Your title says Consultant on your LinkedIn profile, but what does the rest of your profile say? What about your website? Many consultants act like spies, hiding what they do, or doctors, who will tell you if you ask, but don’t seem to eager to share. Sometimes, desperation forces consultants into (used car) salesman mode.
So what is your real title?
🕵️Spy (you do amazing things, but no one knows about them and your online presence hides them– someone really has to dig)?
👩⚕️Doctor (you do great things, and some people know about them and your online presence gives some hint)?
🙌Consultant (you do great things, and your online presence makes it clear what you do and who you help)?
🤮Used car salesman (you are always bragging about yourself in person and online, without helping prospects)?
A lot of service-oriented people end up in the spy or doctor zone.
While you don’t want to be a used car salesman (hopefully), if you are a spy or a doctor, you will not only find it hard to get clients and make less money, you will help fewer people and make a smaller “dent in the universe.”
Moving from Spy to Doctor
If you’re deep undercover, let’s at least get you from spy to doctor:
- Make sure you have a website
- Update or create your LinkedIn profile
- Make sure both these sites make it clear who you help and what you do for them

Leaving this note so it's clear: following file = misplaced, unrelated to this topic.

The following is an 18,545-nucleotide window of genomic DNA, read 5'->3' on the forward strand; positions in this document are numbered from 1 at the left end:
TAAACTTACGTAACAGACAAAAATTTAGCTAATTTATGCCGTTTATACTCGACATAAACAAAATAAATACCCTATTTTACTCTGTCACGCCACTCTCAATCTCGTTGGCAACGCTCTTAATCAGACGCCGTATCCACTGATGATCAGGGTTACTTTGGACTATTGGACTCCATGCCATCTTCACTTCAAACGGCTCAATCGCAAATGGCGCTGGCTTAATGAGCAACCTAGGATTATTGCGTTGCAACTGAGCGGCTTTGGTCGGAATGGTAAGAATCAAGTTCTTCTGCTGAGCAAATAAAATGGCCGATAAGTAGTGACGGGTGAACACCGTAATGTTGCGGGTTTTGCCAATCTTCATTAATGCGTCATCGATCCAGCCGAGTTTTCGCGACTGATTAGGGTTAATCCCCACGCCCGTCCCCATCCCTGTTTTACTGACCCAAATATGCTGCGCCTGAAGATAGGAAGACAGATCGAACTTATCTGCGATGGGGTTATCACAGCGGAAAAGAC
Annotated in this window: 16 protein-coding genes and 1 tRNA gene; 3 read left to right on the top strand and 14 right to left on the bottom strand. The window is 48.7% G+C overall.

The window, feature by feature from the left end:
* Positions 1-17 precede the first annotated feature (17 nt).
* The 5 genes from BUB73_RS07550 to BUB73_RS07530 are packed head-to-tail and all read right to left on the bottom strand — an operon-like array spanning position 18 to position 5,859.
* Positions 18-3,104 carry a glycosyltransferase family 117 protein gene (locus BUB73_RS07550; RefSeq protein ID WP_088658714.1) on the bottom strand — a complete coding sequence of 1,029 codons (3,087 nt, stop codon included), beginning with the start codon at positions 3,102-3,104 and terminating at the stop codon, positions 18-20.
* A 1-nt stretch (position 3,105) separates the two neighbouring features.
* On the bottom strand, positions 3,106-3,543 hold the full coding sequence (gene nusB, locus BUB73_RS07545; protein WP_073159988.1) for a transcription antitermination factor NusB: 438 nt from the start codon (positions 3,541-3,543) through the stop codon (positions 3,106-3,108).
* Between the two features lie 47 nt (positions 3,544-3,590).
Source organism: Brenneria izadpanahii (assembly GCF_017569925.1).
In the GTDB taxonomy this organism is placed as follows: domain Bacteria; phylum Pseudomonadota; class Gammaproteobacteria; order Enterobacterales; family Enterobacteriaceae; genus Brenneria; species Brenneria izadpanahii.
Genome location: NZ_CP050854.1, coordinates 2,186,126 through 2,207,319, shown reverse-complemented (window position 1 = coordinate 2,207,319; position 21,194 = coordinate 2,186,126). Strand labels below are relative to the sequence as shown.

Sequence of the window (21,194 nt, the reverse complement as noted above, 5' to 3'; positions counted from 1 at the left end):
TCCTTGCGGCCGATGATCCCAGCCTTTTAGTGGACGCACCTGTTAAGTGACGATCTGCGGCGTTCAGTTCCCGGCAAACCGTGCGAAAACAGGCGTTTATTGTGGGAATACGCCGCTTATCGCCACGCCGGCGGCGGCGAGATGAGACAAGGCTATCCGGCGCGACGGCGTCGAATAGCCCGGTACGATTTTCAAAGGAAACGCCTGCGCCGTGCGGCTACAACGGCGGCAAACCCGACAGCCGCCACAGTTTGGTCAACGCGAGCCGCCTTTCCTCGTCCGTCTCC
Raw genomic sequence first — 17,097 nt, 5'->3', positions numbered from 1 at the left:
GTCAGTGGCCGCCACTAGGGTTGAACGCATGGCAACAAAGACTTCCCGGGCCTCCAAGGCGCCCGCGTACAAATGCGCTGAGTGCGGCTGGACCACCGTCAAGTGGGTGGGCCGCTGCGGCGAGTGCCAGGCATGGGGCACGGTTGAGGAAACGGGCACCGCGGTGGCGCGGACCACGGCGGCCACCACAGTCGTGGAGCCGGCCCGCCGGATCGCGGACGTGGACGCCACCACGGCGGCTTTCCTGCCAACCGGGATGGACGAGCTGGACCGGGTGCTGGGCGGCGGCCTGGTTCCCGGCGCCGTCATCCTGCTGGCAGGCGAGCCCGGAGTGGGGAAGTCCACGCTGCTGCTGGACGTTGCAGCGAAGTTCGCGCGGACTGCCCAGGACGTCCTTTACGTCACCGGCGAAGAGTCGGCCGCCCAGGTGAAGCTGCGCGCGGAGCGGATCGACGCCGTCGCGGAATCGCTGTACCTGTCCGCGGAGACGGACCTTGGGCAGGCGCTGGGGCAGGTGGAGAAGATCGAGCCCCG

- Is it easy for people to reach you if they want to?
- If you don’t feel great about prospecting directly, make sure you regularly keep in touch with referral partners (after all, these are the great sources of patients for doctors)
Moving from Doctor to Consultant
Build on the doctor foundation:
- Get crystal clear on who you help by defining the key characteristics within your general market that you do or don’t help. For example, instead of saying “Small Business Owners”, say “Owners of Construction Businesses in Texas who want to pass the firm to their children”. Don’t think of this in terms of “small vs large” markets, but as “easy vs hard” sales and marketing.
- Make sure your site, LinkedIn profile, and other digital real estate conveys your speciality, so a visitor can immediately tell “this isn’t for me” or “finally– where have you been all my life?!?”.
- Offer help to your ideal prospect right away. Provide insight and tips that will have the right person saying “this person gets it”. Just as importantly, people who look like a good prospect from 50,000 feet will understand that they are not in the right place and not waste your time.
- Provide one or more Lead Magnets to provide deeper value to your ideal clients, and turn visitors to leads and conversations– conversations focused on the prospect’s problem, not you or your solutions.
Avoiding the Salesman
It’s easy to see when someone else is being a sleazy salesman, but sometimes we can slip into that mode subconsciously, by prioritizing ourselves over our prospects and clients. Make sure your positioning focuses on the ideal client.
Where do you land? Where would you like to land?
(And if you need some ideas for lead magnets, grab the list below.)